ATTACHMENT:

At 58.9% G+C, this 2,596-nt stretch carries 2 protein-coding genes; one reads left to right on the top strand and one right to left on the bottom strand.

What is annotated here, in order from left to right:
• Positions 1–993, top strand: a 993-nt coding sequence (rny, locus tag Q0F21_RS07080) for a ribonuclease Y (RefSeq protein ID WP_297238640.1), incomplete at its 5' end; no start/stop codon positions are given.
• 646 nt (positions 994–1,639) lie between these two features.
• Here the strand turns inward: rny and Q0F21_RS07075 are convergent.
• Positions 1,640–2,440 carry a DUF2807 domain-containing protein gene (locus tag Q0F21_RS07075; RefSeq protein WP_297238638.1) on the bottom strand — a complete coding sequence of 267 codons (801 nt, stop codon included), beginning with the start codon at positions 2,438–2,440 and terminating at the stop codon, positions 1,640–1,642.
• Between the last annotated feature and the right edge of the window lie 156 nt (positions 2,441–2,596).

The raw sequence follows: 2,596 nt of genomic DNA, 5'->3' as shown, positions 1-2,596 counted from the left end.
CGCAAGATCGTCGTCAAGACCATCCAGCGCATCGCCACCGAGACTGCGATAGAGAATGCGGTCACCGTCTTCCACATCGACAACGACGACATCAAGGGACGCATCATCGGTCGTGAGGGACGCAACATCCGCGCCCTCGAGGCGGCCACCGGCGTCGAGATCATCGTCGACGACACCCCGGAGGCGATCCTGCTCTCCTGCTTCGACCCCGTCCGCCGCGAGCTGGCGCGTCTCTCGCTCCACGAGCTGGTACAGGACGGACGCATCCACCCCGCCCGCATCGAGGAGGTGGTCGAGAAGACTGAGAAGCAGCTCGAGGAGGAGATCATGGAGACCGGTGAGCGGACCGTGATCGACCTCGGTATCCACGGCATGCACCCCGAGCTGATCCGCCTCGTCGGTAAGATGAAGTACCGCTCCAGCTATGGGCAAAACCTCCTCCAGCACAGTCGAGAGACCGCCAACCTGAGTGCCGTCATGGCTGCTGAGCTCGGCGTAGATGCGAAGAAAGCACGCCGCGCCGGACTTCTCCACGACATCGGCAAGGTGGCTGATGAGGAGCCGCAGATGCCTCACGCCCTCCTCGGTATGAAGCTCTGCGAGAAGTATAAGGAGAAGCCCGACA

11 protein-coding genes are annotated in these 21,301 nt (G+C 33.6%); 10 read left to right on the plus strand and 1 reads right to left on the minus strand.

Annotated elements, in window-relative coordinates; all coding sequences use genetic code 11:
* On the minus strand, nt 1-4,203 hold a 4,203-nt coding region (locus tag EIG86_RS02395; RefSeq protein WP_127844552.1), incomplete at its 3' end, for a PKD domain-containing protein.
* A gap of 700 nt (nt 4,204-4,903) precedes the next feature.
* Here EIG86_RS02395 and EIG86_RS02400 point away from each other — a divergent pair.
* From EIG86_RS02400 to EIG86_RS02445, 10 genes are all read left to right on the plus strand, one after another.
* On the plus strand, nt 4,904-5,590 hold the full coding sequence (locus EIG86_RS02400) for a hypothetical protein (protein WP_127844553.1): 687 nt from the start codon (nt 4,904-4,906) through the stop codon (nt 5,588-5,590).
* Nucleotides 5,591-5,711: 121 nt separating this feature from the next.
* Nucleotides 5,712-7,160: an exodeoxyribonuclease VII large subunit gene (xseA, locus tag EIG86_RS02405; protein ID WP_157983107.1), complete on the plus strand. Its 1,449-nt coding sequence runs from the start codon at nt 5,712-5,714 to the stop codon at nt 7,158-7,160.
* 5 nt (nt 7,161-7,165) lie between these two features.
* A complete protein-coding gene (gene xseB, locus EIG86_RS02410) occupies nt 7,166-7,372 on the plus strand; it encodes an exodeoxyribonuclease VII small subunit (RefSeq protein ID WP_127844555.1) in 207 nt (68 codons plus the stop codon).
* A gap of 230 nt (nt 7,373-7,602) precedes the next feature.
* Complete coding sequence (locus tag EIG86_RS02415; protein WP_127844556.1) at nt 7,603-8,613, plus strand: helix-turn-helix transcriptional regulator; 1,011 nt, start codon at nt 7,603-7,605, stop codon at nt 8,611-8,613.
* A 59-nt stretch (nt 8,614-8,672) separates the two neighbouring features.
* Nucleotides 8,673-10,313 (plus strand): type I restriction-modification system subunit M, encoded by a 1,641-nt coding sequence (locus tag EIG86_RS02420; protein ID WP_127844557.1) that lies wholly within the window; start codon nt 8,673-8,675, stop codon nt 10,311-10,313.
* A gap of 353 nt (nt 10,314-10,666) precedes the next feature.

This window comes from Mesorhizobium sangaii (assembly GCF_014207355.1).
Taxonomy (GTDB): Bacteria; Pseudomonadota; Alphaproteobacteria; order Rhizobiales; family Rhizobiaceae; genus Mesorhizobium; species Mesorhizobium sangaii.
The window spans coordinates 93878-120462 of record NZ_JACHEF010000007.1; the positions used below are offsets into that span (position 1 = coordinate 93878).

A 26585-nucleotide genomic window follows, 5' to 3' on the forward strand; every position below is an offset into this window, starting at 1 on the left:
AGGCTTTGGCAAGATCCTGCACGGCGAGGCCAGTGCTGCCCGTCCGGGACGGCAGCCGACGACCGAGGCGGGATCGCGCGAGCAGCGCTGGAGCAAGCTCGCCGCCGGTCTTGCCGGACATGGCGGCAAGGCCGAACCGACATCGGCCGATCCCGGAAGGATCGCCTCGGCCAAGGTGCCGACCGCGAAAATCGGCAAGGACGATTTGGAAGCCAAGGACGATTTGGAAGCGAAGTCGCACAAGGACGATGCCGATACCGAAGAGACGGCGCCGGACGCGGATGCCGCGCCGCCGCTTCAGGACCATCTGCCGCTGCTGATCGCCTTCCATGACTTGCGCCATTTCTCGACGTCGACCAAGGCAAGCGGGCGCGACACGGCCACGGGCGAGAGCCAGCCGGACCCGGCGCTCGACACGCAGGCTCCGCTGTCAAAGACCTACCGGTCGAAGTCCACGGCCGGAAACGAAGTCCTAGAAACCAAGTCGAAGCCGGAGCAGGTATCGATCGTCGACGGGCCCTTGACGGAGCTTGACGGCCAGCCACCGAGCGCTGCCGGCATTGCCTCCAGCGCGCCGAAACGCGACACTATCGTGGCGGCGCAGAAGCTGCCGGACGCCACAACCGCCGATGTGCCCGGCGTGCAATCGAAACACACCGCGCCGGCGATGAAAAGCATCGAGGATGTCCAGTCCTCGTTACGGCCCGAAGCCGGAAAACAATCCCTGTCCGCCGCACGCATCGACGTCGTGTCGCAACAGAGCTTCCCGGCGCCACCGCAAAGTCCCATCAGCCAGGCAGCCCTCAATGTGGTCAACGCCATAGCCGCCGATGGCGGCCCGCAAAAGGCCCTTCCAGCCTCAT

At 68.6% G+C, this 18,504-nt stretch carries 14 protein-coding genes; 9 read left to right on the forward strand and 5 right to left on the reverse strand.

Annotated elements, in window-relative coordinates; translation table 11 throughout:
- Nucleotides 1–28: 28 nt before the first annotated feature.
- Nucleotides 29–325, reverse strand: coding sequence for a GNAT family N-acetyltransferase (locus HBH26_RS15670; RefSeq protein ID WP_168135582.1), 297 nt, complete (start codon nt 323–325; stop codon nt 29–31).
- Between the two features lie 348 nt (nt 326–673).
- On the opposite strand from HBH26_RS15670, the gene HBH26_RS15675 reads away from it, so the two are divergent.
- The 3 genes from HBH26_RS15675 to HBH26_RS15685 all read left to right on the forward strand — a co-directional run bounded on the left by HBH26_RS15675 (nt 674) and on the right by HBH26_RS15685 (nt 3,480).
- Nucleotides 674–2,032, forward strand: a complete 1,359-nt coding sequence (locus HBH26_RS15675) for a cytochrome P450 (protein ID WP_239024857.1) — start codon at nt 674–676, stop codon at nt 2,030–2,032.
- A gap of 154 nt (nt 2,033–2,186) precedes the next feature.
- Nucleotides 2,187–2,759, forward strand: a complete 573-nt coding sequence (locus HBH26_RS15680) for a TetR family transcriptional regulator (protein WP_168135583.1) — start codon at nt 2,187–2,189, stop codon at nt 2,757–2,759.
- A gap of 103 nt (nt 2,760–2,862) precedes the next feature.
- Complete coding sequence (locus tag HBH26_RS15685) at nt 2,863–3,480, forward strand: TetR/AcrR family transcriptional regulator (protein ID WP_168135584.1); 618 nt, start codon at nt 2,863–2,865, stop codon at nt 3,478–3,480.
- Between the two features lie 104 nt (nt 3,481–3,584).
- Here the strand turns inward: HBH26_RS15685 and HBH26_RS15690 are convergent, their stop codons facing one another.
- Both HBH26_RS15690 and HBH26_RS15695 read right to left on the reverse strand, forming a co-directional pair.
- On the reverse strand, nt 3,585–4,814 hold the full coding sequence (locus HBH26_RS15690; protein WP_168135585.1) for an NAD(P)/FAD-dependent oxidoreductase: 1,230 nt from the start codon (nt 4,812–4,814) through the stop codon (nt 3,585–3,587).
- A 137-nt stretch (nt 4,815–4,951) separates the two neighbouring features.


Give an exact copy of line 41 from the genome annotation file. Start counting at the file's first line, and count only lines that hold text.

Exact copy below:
- A gap of 103 nt (nt 2,760–2,862) precedes the next feature.